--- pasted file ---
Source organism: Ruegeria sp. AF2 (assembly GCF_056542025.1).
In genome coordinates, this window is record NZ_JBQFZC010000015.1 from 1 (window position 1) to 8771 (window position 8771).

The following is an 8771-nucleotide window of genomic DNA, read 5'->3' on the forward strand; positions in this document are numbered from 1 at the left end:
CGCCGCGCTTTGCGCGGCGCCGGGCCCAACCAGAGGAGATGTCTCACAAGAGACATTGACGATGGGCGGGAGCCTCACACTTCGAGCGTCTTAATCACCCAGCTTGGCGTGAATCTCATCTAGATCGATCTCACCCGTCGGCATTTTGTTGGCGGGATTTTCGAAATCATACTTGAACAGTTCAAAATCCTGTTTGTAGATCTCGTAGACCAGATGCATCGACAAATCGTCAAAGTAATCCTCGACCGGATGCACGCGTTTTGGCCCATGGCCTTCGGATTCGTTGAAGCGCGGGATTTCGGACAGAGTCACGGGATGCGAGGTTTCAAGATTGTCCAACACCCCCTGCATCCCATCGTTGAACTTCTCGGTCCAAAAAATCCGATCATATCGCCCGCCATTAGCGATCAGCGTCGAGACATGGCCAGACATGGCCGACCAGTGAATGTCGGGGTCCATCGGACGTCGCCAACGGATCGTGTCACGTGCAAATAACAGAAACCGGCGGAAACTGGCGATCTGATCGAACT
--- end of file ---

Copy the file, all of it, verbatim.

Source organism: Ruegeria sp. AF2 (assembly GCF_056542025.1).
In genome coordinates, this window is record NZ_JBQFZC010000015.1 from 1 (window position 1) to 8771 (window position 8771).

The following is an 8771-nucleotide window of genomic DNA, read 5'->3' on the forward strand; positions in this document are numbered from 1 at the left end:
CGCCGCGCTTTGCGCGGCGCCGGGCCCAACCAGAGGAGATGTCTCACAAGAGACATTGACGATGGGCGGGAGCCTCACACTTCGAGCGTCTTAATCACCCAGCTTGGCGTGAATCTCATCTAGATCGATCTCACCCGTCGGCATTTTGTTGGCGGGATTTTCGAAATCATACTTGAACAGTTCAAAATCCTGTTTGTAGATCTCGTAGACCAGATGCATCGACAAATCGTCAAAGTAATCCTCGACCGGATGCACGCGTTTTGGCCCATGGCCTTCGGATTCGTTGAAGCGCGGGATTTCGGACAGAGTCACGGGATGCGAGGTTTCAAGATTGTCCAACACCCCCTGCATCCCATCGTTGAACTTCTCGGTCCAAAAAATCCGATCATATCGCCCGCCATTAGCGATCAGCGTCGAGACATGGCCAGACATGGCCGACCAGTGAATGTCGGGGTCCATCGGACGTCGCCAACGGATCGTGTCACGTGCAAATAACAGAAACCGGCGGAAACTGGCGATCTGATCGAACT